The objective of this project was to identify and develop software for an augmented reality application that runs on the US Army Integrated Visual Augmentation System (IVAS) to support a medical caregiver during tactical combat casualty care scenarios. In this augmented reality tactical combat casualty care application, human anatomy of individual soldiers obtained predeployment is superimposed on the view of an injured war fighter through the IVAS. This offers insight into the anatomy of the injured war fighter to advance treatment in austere environments.
In this article, we describe various software components required for an augmented reality tactical combat casualty care tool. These include a body pose tracking system to track the patient’s body pose, a virtual rendering of a human anatomy avatar, speech input to control the application and rendering techniques to visualize the virtual anatomy, and treatment information on the augmented reality display. We then implemented speech commands and visualization for four common medical scenarios including injury of a limb, a blast to the pelvis, cricothyrotomy, and a pneumothorax on the Microsoft HoloLens 1 (Microsoft, Redmond, WA).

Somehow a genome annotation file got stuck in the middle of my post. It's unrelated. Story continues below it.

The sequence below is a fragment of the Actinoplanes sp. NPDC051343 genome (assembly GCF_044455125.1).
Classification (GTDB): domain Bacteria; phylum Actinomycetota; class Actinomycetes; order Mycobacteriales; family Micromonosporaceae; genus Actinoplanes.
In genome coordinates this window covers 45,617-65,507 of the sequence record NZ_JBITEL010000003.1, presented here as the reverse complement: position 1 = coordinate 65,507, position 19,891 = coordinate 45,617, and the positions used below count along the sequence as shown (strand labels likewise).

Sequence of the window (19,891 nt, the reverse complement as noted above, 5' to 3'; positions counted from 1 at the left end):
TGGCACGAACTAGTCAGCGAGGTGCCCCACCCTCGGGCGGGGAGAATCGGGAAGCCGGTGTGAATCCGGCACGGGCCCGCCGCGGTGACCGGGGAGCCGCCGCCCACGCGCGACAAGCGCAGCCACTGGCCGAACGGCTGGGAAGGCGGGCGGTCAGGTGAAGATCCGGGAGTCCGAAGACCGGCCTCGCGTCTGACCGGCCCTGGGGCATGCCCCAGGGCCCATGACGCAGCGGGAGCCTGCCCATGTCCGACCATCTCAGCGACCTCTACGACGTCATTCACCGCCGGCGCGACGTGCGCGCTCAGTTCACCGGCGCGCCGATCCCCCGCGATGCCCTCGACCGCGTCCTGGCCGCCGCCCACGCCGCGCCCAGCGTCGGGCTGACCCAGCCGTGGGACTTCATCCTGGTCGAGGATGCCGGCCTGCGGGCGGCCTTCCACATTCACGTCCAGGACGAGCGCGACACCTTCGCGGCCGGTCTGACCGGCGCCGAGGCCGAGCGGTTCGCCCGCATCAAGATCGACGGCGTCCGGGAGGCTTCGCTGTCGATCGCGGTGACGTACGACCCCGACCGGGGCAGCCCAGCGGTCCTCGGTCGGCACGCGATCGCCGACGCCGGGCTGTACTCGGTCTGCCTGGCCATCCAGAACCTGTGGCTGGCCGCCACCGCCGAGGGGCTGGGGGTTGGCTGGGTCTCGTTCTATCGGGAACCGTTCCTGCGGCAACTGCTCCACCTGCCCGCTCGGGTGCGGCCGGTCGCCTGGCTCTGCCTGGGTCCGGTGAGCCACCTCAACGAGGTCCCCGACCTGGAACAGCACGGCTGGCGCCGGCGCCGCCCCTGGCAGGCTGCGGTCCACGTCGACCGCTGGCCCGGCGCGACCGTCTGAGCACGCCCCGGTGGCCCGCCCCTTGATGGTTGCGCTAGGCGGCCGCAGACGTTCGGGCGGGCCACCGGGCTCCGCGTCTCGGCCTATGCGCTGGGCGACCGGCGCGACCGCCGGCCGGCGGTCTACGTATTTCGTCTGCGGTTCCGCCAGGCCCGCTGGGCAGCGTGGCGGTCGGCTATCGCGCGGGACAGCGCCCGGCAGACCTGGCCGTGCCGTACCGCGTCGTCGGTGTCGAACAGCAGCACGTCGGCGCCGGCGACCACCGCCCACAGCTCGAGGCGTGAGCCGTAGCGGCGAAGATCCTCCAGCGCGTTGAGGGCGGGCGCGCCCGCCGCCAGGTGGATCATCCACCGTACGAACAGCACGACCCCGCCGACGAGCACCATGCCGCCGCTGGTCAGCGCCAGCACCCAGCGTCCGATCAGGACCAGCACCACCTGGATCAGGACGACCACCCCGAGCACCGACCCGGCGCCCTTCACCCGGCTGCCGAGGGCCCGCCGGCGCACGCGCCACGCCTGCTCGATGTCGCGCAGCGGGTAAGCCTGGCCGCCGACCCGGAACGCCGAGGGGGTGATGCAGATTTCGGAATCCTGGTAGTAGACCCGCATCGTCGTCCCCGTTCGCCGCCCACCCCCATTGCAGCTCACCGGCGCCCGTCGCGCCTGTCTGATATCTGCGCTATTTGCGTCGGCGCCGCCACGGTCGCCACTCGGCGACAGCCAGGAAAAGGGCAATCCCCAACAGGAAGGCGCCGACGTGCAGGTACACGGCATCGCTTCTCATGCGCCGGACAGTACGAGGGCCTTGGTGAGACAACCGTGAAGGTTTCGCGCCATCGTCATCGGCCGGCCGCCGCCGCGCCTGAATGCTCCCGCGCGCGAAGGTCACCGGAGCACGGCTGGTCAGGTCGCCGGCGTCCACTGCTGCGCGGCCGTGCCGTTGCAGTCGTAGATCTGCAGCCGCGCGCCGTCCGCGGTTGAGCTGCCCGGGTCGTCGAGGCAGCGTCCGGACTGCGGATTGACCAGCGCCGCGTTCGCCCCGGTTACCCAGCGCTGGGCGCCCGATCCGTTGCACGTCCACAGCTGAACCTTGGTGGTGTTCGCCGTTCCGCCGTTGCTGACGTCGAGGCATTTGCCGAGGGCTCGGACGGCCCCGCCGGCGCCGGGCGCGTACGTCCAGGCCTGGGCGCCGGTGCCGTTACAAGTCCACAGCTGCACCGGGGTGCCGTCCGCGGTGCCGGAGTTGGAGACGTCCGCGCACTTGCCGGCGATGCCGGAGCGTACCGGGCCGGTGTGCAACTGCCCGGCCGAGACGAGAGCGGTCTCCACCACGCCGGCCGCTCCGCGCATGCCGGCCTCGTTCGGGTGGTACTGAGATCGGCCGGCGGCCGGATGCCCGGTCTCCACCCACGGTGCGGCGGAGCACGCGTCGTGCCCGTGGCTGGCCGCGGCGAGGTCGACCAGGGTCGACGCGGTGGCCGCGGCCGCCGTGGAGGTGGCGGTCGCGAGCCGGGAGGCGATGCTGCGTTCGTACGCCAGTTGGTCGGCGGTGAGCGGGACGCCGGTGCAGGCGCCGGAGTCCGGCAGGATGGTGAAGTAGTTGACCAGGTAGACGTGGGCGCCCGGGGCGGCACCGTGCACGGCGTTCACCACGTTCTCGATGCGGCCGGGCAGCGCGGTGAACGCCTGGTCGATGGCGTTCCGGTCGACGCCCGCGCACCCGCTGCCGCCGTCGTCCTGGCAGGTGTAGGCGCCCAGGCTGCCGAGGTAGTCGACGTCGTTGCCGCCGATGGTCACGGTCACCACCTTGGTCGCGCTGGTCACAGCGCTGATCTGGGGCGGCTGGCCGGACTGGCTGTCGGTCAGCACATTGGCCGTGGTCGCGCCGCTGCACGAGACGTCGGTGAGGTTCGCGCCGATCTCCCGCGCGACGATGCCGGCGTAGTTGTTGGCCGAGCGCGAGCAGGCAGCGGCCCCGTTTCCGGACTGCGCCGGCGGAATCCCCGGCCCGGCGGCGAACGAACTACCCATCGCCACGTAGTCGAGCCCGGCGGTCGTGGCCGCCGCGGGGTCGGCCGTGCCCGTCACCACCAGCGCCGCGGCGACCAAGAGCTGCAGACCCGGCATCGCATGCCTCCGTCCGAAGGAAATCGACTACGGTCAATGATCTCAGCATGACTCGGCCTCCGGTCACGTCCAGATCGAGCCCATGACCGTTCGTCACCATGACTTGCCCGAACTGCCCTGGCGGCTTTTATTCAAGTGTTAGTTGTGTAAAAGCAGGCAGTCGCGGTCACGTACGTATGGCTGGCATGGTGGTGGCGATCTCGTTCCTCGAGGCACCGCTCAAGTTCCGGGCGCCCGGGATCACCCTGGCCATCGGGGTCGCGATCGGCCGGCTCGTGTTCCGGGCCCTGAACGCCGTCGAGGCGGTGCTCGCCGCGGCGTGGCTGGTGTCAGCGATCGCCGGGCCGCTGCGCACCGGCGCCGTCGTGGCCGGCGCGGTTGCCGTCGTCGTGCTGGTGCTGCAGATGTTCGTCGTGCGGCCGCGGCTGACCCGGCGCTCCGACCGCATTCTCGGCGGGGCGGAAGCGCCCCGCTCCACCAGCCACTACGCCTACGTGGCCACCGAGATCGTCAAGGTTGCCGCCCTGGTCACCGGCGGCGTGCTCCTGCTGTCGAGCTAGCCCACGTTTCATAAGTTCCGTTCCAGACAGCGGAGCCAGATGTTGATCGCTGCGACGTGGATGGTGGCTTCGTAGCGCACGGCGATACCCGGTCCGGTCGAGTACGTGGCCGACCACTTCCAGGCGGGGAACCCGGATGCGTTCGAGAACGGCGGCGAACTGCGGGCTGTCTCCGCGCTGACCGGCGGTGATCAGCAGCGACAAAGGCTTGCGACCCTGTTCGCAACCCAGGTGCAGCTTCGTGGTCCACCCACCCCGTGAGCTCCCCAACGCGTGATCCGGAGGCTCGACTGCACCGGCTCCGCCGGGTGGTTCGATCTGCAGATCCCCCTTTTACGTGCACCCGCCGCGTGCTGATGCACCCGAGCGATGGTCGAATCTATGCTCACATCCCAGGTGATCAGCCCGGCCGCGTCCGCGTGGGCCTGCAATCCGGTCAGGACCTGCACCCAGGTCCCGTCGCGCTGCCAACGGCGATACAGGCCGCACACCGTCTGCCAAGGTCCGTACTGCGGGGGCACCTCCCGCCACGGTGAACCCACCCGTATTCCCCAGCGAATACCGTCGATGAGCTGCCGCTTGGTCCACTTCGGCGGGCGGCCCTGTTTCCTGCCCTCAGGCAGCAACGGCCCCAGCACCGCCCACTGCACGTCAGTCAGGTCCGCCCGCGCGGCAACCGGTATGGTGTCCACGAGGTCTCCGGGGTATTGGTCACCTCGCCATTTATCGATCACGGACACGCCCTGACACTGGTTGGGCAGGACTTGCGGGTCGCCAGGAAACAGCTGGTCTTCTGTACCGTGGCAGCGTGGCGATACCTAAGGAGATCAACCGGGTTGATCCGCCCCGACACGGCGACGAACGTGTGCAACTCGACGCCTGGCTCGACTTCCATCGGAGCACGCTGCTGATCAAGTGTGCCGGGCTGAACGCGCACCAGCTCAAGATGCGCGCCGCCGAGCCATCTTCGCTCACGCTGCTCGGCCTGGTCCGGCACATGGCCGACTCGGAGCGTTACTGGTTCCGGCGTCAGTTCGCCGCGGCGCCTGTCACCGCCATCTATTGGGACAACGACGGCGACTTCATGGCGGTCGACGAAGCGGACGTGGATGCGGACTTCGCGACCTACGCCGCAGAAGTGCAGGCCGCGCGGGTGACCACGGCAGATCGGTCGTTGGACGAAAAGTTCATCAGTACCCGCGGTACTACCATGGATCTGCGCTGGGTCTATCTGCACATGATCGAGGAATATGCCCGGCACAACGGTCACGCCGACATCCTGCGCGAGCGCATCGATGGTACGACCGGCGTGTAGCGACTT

The software is designed for a forward surgical care tool on the US Army IVAS, with the intention to provide the medical caregiver with a unique ability to quickly assess affected internal anatomy. The current software components still had some limitations with respect to speech recognition reliability during noise and body pose tracking. These will likely be improved with the improved hardware of the IVAS, which is based on a modified HoloLens 2.